36. 36. Monoclonal gammopathy  Monoclonal gammapathy is caused by  monoclonal proliferation of β-lymphocytal  clones. These „altered“ β-cells produce an  abnormal immunoglobulin paraprotein.  Production of paraprotein is associated  with benign monoclonal gammopathy  (leucemia) and multiple myeloma.  Paraproteins can be found in a  different position: between α-2 and  γ-fraction. Figure is found at http://erl.pathology.iupui.edu/LABMED/INDEX.HTM a sharp gamma globulin band
  37. 37. Monoclonal gammopathy M. Zaharna Clin. Chem. 2009 Albumin α1 α2 β γ Albumin decreased Sharp peak in gamma region 47
  38. 38. Immunoglobulins  Comprise the body's antibodies  Also involved in hypersensitivity reactions  Found in plasma gamma globulin fraction  Occasionally found in alpha2 and beta globulin fraction  Produced by B lymphocytes or mature plasma cells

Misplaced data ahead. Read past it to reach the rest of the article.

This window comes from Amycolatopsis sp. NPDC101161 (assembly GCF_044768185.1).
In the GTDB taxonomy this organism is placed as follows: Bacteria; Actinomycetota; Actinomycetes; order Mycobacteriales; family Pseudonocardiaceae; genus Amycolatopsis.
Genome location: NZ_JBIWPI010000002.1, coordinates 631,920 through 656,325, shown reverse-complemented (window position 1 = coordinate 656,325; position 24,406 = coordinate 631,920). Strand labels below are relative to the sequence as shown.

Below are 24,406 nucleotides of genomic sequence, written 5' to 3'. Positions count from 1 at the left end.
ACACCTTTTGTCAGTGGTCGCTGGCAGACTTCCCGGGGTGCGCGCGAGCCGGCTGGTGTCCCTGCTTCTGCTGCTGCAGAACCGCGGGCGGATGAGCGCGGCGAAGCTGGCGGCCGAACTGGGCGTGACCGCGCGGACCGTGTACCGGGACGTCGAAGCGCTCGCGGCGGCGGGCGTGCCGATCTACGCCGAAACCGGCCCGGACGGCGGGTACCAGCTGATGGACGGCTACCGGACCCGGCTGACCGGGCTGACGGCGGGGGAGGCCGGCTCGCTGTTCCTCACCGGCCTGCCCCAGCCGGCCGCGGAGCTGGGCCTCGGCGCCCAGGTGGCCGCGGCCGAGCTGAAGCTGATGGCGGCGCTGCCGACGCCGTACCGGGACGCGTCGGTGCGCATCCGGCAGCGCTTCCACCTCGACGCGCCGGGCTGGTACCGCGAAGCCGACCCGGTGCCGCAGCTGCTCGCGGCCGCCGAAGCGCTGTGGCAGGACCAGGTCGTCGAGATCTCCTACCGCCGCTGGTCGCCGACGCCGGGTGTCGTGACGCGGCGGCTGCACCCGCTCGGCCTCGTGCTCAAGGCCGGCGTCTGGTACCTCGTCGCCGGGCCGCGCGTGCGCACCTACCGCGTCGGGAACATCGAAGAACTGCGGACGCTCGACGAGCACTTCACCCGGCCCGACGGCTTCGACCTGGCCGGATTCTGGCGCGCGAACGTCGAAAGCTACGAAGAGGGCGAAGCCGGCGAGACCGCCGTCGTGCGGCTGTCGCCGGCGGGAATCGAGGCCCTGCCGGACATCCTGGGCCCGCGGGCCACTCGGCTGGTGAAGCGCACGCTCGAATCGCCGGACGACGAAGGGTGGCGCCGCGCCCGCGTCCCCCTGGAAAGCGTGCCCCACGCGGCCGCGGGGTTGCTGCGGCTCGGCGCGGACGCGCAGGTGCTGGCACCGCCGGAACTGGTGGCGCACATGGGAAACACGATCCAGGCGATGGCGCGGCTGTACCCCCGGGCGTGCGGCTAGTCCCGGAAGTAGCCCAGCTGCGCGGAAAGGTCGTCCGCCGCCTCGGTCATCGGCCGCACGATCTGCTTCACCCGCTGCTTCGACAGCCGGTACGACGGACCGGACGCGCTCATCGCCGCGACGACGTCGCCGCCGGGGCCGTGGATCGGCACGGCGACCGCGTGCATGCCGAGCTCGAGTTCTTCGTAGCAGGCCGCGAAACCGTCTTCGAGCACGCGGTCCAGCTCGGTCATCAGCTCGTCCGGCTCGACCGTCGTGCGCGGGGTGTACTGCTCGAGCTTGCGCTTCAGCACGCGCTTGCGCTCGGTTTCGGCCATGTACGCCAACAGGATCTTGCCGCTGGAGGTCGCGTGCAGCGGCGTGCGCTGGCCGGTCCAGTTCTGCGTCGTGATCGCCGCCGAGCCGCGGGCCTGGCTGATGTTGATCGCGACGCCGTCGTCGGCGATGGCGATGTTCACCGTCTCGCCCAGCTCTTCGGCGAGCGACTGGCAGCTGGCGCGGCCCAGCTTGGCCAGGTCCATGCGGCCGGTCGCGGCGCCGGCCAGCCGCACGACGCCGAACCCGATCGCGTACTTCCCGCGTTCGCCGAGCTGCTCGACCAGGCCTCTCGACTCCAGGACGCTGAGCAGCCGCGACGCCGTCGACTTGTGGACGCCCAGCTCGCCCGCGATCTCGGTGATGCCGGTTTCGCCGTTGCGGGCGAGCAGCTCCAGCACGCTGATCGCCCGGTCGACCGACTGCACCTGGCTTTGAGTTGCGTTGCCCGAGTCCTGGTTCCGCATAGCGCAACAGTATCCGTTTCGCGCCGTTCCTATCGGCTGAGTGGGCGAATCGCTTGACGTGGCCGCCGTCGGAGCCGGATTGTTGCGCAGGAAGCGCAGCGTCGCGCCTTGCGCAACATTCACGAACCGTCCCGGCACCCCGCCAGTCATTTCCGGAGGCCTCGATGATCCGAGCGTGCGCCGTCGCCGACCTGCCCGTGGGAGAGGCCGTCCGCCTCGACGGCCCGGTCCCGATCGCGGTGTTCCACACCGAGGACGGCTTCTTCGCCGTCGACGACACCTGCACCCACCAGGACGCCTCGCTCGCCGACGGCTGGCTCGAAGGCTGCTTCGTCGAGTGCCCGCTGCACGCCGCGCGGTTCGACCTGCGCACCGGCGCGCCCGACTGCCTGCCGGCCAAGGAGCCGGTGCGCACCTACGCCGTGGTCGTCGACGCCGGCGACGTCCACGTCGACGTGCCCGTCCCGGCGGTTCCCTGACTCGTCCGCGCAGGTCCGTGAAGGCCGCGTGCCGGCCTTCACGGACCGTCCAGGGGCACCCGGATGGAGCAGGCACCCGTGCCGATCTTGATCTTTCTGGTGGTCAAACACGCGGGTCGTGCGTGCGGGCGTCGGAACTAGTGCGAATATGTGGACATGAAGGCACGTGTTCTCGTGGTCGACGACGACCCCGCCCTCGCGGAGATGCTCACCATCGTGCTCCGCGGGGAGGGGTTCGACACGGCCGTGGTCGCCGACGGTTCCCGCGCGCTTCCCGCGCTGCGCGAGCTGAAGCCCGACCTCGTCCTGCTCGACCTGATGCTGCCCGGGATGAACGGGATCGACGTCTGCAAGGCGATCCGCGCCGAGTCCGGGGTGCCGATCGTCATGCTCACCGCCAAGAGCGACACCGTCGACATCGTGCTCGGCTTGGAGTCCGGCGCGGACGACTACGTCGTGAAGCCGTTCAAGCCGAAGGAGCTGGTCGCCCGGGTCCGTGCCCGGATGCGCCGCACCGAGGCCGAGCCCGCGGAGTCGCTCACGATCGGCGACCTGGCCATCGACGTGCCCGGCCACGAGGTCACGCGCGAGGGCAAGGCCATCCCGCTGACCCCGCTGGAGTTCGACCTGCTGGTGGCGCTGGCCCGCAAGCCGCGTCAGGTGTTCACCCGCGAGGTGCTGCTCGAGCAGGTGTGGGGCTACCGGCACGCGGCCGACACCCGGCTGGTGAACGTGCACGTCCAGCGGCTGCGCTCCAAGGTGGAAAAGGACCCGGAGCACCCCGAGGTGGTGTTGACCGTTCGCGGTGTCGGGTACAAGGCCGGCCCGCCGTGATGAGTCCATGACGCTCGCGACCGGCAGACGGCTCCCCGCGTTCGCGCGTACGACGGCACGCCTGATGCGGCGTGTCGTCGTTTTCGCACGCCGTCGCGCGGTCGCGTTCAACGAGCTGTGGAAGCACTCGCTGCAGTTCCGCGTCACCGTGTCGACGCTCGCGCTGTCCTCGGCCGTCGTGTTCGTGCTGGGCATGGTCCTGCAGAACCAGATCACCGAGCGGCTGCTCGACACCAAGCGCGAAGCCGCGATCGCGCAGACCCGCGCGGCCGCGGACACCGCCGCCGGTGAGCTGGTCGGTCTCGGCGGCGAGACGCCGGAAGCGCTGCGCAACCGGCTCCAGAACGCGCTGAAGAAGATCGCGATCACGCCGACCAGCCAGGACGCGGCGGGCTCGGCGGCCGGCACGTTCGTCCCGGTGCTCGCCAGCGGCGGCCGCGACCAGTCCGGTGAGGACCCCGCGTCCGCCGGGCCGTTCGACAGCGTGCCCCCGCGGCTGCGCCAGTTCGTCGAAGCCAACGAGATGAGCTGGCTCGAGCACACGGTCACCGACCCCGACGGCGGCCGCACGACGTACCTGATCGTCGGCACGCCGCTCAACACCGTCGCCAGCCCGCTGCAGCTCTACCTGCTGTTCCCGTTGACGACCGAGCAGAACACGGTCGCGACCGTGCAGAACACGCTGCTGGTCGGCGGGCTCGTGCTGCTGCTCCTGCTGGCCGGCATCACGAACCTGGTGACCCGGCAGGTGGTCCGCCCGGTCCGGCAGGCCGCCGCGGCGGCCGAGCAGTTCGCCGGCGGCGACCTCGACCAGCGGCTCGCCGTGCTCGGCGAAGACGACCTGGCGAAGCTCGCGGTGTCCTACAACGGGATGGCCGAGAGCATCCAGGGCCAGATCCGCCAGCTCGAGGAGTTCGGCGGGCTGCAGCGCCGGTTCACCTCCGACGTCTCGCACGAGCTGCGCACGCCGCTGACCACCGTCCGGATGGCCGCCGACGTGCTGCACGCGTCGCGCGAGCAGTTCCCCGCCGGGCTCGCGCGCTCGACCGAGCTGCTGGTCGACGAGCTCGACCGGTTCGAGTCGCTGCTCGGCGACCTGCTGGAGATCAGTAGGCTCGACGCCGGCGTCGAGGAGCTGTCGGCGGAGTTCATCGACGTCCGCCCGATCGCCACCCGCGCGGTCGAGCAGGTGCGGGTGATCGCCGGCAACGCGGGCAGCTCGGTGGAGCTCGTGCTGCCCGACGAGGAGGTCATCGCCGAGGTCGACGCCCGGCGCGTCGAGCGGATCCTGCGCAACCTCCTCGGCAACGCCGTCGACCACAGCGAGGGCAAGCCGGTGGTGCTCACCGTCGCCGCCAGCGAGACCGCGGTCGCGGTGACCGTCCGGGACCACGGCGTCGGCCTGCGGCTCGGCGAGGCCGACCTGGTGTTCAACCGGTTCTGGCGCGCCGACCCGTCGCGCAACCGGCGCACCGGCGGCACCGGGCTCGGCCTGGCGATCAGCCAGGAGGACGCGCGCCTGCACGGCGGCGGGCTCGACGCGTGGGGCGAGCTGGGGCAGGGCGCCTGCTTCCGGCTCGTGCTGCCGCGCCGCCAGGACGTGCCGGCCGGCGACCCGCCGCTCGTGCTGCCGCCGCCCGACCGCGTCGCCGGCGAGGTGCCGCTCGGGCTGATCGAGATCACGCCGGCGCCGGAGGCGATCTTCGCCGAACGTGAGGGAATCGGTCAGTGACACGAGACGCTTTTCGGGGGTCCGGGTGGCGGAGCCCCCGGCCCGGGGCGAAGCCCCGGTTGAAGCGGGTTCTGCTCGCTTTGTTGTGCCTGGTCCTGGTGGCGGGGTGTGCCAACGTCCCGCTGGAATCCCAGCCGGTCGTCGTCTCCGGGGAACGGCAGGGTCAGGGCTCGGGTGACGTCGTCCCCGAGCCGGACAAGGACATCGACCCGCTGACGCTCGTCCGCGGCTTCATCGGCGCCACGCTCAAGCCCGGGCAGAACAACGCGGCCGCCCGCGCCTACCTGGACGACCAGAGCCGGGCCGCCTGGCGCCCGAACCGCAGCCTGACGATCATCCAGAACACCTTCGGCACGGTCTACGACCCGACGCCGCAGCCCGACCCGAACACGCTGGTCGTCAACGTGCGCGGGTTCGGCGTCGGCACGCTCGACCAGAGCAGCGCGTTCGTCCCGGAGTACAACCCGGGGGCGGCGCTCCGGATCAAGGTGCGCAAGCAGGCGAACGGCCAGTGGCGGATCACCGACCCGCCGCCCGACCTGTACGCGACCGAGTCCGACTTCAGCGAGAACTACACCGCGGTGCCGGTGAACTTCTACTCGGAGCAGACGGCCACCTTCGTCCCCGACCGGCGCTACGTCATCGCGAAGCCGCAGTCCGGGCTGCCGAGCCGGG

39. 39. IgG  MW 160000  Protects extravascular tissue spaces  Made in response to soluble antigens  Transferred to baby from mothers blood across the placenta  Adult levels reached by 3-5 yrs of age
  40. 40. IgA  Circulating IgA MW 160000  Secretory MW 400000  Protects body surfaces  Made in lamina propria of intestinal and laminal tracts  Levels low at birth  Reach adult levels by 15 yrs of age
  41. 41. IgM  MW 900000  Protects the blood stream against foreign antigens  Foetus can synthesize IgM but levels are low at birth  High levels at birth indicate intrauterine infection  Adult levels are reached by nine months
  42. 42. IgE  MW 200000  Involved in hypersensitivity reactions  Produced by plasma cells in respiratory tract, IT and nasopharynx  Bound to surface of mast cells and basophils  Adult levels are reached by 15 yrs of age
  43. 43. IgD  MW 190000  Less than 0.1 g/L are found in normal adults
  44. 44. Causes of hypogammaglobulinaemia  Decreased synthesis- transient (prematurity,3-6 mths olds) primary (IgA deficiency, genetic deficiency) Secondary (myeloma,CLL,DM,immunosuppressive drugs)  Protein loss- skin burns ,exudative lesions, protein losing enteropathy,nephrotic syndrome